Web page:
Nigel Owens adds more controversy with say on France winner versus Boks
By Rugby Onslaught

Nigel Owens adds more controversy with say on France winner versus Boks

As insufferable as Rassie Erasmus has been this week, the Springboks director of rugby might have actually had a point when it came to France’s hugely debatable winning try against the Boks on Saturday.

Prop Sipili Falatea scored what most of the world thought was a double movement. Most of the world except referee Wayne Barnes, who somehow lost communication with the TMO at that crucial time. France won 30-26 in Marseille, so that late try basically decided the match.

Knowing how divisive this try has proven to be, Nigel Owens wisely decided to sit on the fence this week in his latest episode of Whistle Watch. The Welshman gave both sides of the argument without giving his verdict, which only adds more controversy, as supporters on either side of the ‘try or no try’ debate have had their views supported.

Then again, given how controversial the decision has proven to be, it was probably a smart idea by him.

“If we look at Sipili Falatea’s try in the France versus South Africa game, late in the game, people have been asking ‘why is this not a double movement’?” he said.

“Well, it’s a very, very interesting one and I have to say it’s a very, very difficult one to judge as well. What you certainly have is a ball carrier who may not be tackled, but is in a position where he’s not supporting his bodyweight. So, if you felt that he was tackled, or he was on the ground, he’s only allowed then to place out in one movement.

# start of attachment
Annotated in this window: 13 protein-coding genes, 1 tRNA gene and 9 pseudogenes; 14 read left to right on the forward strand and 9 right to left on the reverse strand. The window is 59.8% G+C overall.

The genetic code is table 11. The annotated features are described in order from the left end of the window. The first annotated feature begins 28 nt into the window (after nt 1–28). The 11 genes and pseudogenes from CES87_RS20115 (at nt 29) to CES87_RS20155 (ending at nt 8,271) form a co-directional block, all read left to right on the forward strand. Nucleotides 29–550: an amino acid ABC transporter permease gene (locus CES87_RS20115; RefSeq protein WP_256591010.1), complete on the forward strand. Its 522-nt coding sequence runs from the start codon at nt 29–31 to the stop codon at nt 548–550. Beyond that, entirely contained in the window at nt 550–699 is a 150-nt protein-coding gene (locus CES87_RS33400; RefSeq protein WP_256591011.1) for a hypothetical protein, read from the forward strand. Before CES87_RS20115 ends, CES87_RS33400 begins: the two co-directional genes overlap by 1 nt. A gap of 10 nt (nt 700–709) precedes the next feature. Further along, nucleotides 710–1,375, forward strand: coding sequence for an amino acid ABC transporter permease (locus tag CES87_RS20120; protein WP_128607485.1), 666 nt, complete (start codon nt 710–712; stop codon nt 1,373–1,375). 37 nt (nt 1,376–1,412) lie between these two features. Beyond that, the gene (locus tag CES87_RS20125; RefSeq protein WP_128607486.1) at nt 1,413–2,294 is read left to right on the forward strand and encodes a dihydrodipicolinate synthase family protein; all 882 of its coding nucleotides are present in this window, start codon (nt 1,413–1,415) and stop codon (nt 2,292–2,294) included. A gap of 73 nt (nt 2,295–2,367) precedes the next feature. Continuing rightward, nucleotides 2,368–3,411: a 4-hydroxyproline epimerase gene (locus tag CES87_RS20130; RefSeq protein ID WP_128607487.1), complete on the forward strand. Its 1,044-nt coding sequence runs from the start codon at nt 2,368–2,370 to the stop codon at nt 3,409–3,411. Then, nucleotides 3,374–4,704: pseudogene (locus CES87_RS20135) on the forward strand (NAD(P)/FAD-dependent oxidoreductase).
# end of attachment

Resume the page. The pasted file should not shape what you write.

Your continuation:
“If you felt there was another movement, and then another movement, whilst he was on the ground, then you would look at the try being disallowed. If you felt that it was momentum, he was actually going to ground and then managed to get over, like Wayne Barnes saw, then you would give the try.

“So I’m afraid to tell you, it’s really one of those difficult ones which are very, very tough to call. And the thing people have been asking, why didn’t the TMO come in and why didn’t they look at this again? Well, the TMO couldn’t come in because the communication system was down at that time, so the referee couldn’t hear the TMO and the TMO couldn’t speak to the referee. Wayne Barnes is there on the spot and gives the decision as he sees it. So, it’s one of those really, really tough ones to make.”

Take a look: